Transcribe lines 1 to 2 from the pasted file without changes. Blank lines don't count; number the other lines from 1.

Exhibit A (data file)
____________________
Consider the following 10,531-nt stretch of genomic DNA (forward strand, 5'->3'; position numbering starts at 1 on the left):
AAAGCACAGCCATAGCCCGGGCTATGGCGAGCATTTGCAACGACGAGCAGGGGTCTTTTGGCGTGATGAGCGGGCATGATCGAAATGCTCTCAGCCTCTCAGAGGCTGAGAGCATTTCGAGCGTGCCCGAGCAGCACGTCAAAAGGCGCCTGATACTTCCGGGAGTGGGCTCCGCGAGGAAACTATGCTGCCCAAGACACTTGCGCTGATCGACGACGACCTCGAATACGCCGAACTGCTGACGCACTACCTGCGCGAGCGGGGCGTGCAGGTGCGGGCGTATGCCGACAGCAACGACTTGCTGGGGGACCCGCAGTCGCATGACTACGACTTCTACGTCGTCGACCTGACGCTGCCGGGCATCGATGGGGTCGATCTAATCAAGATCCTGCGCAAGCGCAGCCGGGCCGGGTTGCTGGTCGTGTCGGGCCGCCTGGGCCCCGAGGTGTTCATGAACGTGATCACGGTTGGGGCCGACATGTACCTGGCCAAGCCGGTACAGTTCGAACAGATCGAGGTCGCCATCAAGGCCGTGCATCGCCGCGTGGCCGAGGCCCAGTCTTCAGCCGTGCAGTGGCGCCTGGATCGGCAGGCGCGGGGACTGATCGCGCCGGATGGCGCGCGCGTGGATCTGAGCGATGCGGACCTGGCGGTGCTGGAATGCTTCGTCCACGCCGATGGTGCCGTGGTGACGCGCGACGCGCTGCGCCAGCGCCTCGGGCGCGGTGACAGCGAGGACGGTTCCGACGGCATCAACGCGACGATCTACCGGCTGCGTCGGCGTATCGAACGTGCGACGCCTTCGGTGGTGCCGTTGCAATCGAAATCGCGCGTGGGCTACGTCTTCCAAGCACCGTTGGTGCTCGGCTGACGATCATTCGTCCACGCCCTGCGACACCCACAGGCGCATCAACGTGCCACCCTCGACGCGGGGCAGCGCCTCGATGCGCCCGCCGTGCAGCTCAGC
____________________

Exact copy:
Consider the following 10,531-nt stretch of genomic DNA (forward strand, 5'->3'; position numbering starts at 1 on the left):
AAAGCACAGCCATAGCCCGGGCTATGGCGAGCATTTGCAACGACGAGCAGGGGTCTTTTGGCGTGATGAGCGGGCATGATCGAAATGCTCTCAGCCTCTCAGAGGCTGAGAGCATTTCGAGCGTGCCCGAGCAGCACGTCAAAAGGCGCCTGATACTTCCGGGAGTGGGCTCCGCGAGGAAACTATGCTGCCCAAGACACTTGCGCTGATCGACGACGACCTCGAATACGCCGAACTGCTGACGCACTACCTGCGCGAGCGGGGCGTGCAGGTGCGGGCGTATGCCGACAGCAACGACTTGCTGGGGGACCCGCAGTCGCATGACTACGACTTCTACGTCGTCGACCTGACGCTGCCGGGCATCGATGGGGTCGATCTAATCAAGATCCTGCGCAAGCGCAGCCGGGCCGGGTTGCTGGTCGTGTCGGGCCGCCTGGGCCCCGAGGTGTTCATGAACGTGATCACGGTTGGGGCCGACATGTACCTGGCCAAGCCGGTACAGTTCGAACAGATCGAGGTCGCCATCAAGGCCGTGCATCGCCGCGTGGCCGAGGCCCAGTCTTCAGCCGTGCAGTGGCGCCTGGATCGGCAGGCGCGGGGACTGATCGCGCCGGATGGCGCGCGCGTGGATCTGAGCGATGCGGACCTGGCGGTGCTGGAATGCTTCGTCCACGCCGATGGTGCCGTGGTGACGCGCGACGCGCTGCGCCAGCGCCTCGGGCGCGGTGACAGCGAGGACGGTTCCGACGGCATCAACGCGACGATCTACCGGCTGCGTCGGCGTATCGAACGTGCGACGCCTTCGGTGGTGCCGTTGCAATCGAAATCGCGCGTGGGCTACGTCTTCCAAGCACCGTTGGTGCTCGGCTGACGATCATTCGTCCACGCCCTGCGACACCCACAGGCGCATCAACGTGCCACCCTCGACGCGGGGCAGCGCCTCGATGCGCCCGCCGTGCAGCTCAGC